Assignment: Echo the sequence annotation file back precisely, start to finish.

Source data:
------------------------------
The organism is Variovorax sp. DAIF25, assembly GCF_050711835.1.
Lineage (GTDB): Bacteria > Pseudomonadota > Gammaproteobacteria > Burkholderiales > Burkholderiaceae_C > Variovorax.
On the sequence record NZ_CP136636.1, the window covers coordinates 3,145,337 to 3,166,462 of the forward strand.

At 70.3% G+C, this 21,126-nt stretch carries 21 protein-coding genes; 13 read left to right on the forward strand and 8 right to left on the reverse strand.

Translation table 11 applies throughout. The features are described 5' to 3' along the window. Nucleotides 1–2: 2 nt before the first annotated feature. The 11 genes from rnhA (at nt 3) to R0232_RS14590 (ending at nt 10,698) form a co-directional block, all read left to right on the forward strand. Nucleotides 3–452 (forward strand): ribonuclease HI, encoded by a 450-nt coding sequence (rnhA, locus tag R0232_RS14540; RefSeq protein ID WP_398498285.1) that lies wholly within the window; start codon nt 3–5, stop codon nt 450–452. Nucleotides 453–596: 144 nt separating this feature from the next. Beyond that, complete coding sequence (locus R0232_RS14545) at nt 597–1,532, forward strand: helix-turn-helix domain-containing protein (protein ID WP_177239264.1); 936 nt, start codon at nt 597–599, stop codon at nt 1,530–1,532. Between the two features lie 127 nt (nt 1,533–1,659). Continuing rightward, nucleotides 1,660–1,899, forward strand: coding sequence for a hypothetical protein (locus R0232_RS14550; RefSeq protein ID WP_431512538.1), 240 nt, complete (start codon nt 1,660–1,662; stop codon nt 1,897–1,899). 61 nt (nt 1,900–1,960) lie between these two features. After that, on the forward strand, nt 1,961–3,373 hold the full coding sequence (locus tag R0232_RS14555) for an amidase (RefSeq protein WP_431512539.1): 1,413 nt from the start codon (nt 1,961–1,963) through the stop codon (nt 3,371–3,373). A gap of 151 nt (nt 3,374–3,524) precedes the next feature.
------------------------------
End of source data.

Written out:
The organism is Variovorax sp. DAIF25, assembly GCF_050711835.1.
Lineage (GTDB): Bacteria > Pseudomonadota > Gammaproteobacteria > Burkholderiales > Burkholderiaceae_C > Variovorax.
On the sequence record NZ_CP136636.1, the window covers coordinates 3,145,337 to 3,166,462 of the forward strand.

At 70.3% G+C, this 21,126-nt stretch carries 21 protein-coding genes; 13 read left to right on the forward strand and 8 right to left on the reverse strand.

Translation table 11 applies throughout. The features are described 5' to 3' along the window. Nucleotides 1–2: 2 nt before the first annotated feature. The 11 genes from rnhA (at nt 3) to R0232_RS14590 (ending at nt 10,698) form a co-directional block, all read left to right on the forward strand. Nucleotides 3–452 (forward strand): ribonuclease HI, encoded by a 450-nt coding sequence (rnhA, locus tag R0232_RS14540; RefSeq protein ID WP_398498285.1) that lies wholly within the window; start codon nt 3–5, stop codon nt 450–452. Nucleotides 453–596: 144 nt separating this feature from the next. Beyond that, complete coding sequence (locus R0232_RS14545) at nt 597–1,532, forward strand: helix-turn-helix domain-containing protein (protein ID WP_177239264.1); 936 nt, start codon at nt 597–599, stop codon at nt 1,530–1,532. Between the two features lie 127 nt (nt 1,533–1,659). Continuing rightward, nucleotides 1,660–1,899, forward strand: coding sequence for a hypothetical protein (locus R0232_RS14550; RefSeq protein ID WP_431512538.1), 240 nt, complete (start codon nt 1,660–1,662; stop codon nt 1,897–1,899). 61 nt (nt 1,900–1,960) lie between these two features. After that, on the forward strand, nt 1,961–3,373 hold the full coding sequence (locus tag R0232_RS14555) for an amidase (RefSeq protein WP_431512539.1): 1,413 nt from the start codon (nt 1,961–1,963) through the stop codon (nt 3,371–3,373). A gap of 151 nt (nt 3,374–3,524) precedes the next feature.